The Write to Cook: Before the Kitchen Calls

By Rebecca T. Dickinson

A Short Narrative

Life cannot be as it was before. Nothing could be as it was before: friendships, money, love, or dishware. My husband says the cooking channels are to me what porn is to some men. I don’t know how true that claim is, but when I watch television, I turn to the cooking channels. I figure it’s not too bad for our two-year-old son. He learns new words such as avocado and Asiago cheese. I learn things I never knew growing up like how to take out the avocado seed or what to look for when I shop for lamb, beef, chicken, or duck. I listen and read information so I know what to look for.

I am not the next girl on Iron Chef, Hell’s Kitchen, or one of the other reality cook shows—the ones I never watch. I am the girl who finds the stories of friends, strangers, and my family in the kitchen; in the food. Those who know my family would say, “How is that? Your family never—or can’t—cook.”

I grew up in a house where Mom never cooked, and Dad threw steaks on the grill. He served them with fluffy rice out of the box, potatoes, and bread. Women envied Dad because he remained skinny while he filled his belly with starch. What choice did he have? He spoiled Mom, my brother, and I. We were all picky in different ways. Thomas, my brother, preferred the starch buffet.

In eighth grade and through my sophomore year in college food was my number one enemy. I had a low self-esteem, and believed throughout high school absolutely no boy liked me. I was tall, socially awkward because of how little I understood about the world, and I thought I was fat. Girls mentioned their weight, especially if it was below 110 lbs. I was a tall, tall girl. I did not understand healthy body weight for my height.

Food and I went to war. I starved myself or threw up what I ate. It was a combination. A former friend liked to tell people I did it for attention, yet the monster grew behind closed doors. It became bigger than the shadows on the wall. I wanted to defeat it, but I didn’t know how. I wanted to shut that girl’s mouth up and show her, but how could I? Friends and family who knew me well understood I suffered from an ongoing problem. No one figured out how to fight the monster.

I took one step at a time. Chains of friendship broke, and I determined from that point no one had the right say who or what I was. No one could mold lies. At the same time, no one could defeat the beast inside me. I needed to find the right weapons.

What does cooking and dishware have to do with this?

Everything.

I never cared about the difference between a skillet and a sauce pot. What use was a 13 by 9 casserole dish? Time, passion for the written word, love of family, and chefs, like Giada, would teach me to turn my battle into a talent and gift.

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8 thoughts on “The Write to Cook: Before the Kitchen Calls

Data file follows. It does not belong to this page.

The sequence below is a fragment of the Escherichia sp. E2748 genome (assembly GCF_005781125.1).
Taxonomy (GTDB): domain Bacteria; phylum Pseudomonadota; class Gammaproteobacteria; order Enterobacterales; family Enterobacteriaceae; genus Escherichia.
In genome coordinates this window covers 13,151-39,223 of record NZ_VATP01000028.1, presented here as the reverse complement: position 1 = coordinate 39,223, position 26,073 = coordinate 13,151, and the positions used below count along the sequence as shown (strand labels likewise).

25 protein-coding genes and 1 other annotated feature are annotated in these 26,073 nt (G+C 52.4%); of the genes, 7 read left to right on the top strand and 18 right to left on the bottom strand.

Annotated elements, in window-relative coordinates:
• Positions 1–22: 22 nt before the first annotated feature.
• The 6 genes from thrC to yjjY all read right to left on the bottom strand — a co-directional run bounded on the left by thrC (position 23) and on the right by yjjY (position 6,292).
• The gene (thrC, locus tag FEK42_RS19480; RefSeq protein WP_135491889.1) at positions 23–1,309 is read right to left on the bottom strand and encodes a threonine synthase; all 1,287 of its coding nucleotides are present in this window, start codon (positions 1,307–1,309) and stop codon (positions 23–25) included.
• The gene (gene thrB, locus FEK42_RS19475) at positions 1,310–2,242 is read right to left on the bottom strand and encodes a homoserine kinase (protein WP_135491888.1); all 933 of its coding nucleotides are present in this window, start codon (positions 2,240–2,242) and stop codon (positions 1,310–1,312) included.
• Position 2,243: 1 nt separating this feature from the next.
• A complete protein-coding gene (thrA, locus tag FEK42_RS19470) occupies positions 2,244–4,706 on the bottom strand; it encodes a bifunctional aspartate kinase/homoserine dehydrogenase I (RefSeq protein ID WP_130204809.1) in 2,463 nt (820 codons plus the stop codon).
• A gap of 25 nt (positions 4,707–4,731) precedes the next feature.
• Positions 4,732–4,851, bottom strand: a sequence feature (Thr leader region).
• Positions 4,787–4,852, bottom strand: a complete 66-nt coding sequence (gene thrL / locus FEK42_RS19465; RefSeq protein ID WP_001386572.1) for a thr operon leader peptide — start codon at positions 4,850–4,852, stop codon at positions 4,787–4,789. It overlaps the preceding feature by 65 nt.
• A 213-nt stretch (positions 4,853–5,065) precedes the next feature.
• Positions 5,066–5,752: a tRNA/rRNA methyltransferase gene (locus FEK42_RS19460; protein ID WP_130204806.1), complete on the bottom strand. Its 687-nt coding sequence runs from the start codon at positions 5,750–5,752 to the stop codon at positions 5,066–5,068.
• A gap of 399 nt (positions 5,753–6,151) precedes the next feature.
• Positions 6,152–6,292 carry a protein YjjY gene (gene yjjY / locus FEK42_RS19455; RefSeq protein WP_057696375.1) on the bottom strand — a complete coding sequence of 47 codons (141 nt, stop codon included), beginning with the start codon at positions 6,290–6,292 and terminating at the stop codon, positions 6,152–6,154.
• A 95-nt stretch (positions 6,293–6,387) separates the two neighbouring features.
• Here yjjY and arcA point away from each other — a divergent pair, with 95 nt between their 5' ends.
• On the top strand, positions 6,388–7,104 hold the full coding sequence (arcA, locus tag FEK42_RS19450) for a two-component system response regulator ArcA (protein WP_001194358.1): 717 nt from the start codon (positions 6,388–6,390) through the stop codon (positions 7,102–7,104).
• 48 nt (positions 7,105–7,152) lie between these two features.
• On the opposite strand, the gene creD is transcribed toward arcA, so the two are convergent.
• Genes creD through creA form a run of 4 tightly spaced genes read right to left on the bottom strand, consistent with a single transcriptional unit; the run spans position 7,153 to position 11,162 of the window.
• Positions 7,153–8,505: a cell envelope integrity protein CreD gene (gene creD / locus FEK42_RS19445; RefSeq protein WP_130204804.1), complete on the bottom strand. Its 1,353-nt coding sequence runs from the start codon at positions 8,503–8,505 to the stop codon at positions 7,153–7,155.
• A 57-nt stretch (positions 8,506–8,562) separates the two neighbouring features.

1. Vikki (The View Outside) July 2, 2012 at 7:58 AM Reply

    I LOVE watching cookery shows so I’m with you on that one :)

    Xx

    • rtd14 July 2, 2012 at 5:06 PM Reply

      I am addicted to cooking shows. I cannot explain it. I love learning new things about styles of cooking, different foods, and other things I never learned growing up. Italian is my favorite!

  2. Megan Oteri (@memomuse1) July 2, 2012 at 4:39 PM Reply

    Great post. It is sad how our society portrays women in fashion and beauty magazines. True beauty is how a woman or person feels inside. I love Maya Angelou’s poem “Phenomenal Woman” because of her message. I was lucky enough to hear her read it when she came to my college to do a reading. Unfortunately I knew many young women in college who struggled With eating disorders. I love love Dove is doing in their beauty campaigns. Thanks for such a personal post. Very well written.

    • rtd14 July 2, 2012 at 5:08 PM Reply

      Thanks for your comment, Megan. I remember Phenomenal Woman. I’ve heard it read aloud so many times as it’s meant to be, but it is true. I know the Dove commericals, too, and I thought the same thing. I also think everyone needs to leave Paula Deen. Thank you!

  3. Elliot July 2, 2012 at 4:58 PM Reply

    Well you found a good way round it, and it sounds like an appreciation of it too. I was short at school and could eat anything and put next to no weight on (if only I could do that now). I had to befriend the school bully, so people would leave me alone, or treat me “normally”.

    I would love to learn to cook well, but I have little time for all the other things I enjoy.

    • rtd14 July 2, 2012 at 5:11 PM Reply

      Thank you, Elliot. I have a larger appreciate for cooking because of how I grew up and what I went through. I am so grateful for the instinct and ability to cook. I’ve been thinking lately about writing more about it, maybe a series of short narratives. I remember thinking funny things in high school like, “Who made these chicken fingers? They don’t taste like chicken fingers.”

      I always envied boys like that. It seemed boys could eat whatever they wanted in high school and never gained weight. That was street smart to make friends with the school bully.

      Cooking does take time. It is something that has developed and blossomed over the years. I have thought about trying professionally, but a short stint in the food industry last year showed me it is not. I want to take some cooking classes though.

      Sorry for the long reply. I could go on about food.

      • Elliot July 2, 2012 at 7:16 PM

        My Wife’s sister is into her cooking as well. My wife isn’t so she calls her when she needs advice on that front. My wife is good at gardening, so she returns the favour when her sister calls her for garden advice.

        I think if we had time to properly sort out our back garden we would make part of it a vegetable garden, and grow some fresh veg.

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